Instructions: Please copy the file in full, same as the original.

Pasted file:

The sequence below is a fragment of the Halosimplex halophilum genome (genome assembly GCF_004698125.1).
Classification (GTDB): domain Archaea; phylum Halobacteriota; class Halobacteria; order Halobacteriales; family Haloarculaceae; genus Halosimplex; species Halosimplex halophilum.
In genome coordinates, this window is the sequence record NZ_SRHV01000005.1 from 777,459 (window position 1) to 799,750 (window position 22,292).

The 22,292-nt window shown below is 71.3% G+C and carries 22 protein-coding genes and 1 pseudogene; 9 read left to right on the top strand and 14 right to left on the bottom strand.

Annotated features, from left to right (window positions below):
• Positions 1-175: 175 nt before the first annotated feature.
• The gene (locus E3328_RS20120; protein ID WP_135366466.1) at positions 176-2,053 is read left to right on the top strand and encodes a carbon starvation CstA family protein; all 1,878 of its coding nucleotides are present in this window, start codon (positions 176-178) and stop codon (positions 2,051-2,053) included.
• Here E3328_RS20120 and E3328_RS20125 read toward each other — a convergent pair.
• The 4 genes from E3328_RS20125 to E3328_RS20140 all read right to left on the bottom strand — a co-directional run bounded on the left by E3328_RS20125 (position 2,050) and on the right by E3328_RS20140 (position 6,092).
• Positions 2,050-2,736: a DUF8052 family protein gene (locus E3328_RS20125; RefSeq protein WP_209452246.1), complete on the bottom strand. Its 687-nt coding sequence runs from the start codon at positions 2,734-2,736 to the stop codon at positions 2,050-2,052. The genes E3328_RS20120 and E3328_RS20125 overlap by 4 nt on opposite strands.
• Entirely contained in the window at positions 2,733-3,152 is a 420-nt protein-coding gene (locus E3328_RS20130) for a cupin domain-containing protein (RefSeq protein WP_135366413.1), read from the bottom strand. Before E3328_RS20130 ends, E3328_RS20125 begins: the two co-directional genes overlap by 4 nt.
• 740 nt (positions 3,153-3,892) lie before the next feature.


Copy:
The sequence below is a fragment of the Halosimplex halophilum genome (genome assembly GCF_004698125.1).
Classification (GTDB): domain Archaea; phylum Halobacteriota; class Halobacteria; order Halobacteriales; family Haloarculaceae; genus Halosimplex; species Halosimplex halophilum.
In genome coordinates, this window is the sequence record NZ_SRHV01000005.1 from 777,459 (window position 1) to 799,750 (window position 22,292).

The 22,292-nt window shown below is 71.3% G+C and carries 22 protein-coding genes and 1 pseudogene; 9 read left to right on the top strand and 14 right to left on the bottom strand.

Annotated features, from left to right (window positions below):
• Positions 1-175: 175 nt before the first annotated feature.
• The gene (locus E3328_RS20120; protein ID WP_135366466.1) at positions 176-2,053 is read left to right on the top strand and encodes a carbon starvation CstA family protein; all 1,878 of its coding nucleotides are present in this window, start codon (positions 176-178) and stop codon (positions 2,051-2,053) included.
• Here E3328_RS20120 and E3328_RS20125 read toward each other — a convergent pair.
• The 4 genes from E3328_RS20125 to E3328_RS20140 all read right to left on the bottom strand — a co-directional run bounded on the left by E3328_RS20125 (position 2,050) and on the right by E3328_RS20140 (position 6,092).
• Positions 2,050-2,736: a DUF8052 family protein gene (locus E3328_RS20125; RefSeq protein WP_209452246.1), complete on the bottom strand. Its 687-nt coding sequence runs from the start codon at positions 2,734-2,736 to the stop codon at positions 2,050-2,052. The genes E3328_RS20120 and E3328_RS20125 overlap by 4 nt on opposite strands.
• Entirely contained in the window at positions 2,733-3,152 is a 420-nt protein-coding gene (locus E3328_RS20130) for a cupin domain-containing protein (RefSeq protein WP_135366413.1), read from the bottom strand. Before E3328_RS20130 ends, E3328_RS20125 begins: the two co-directional genes overlap by 4 nt.
• 740 nt (positions 3,153-3,892) lie before the next feature.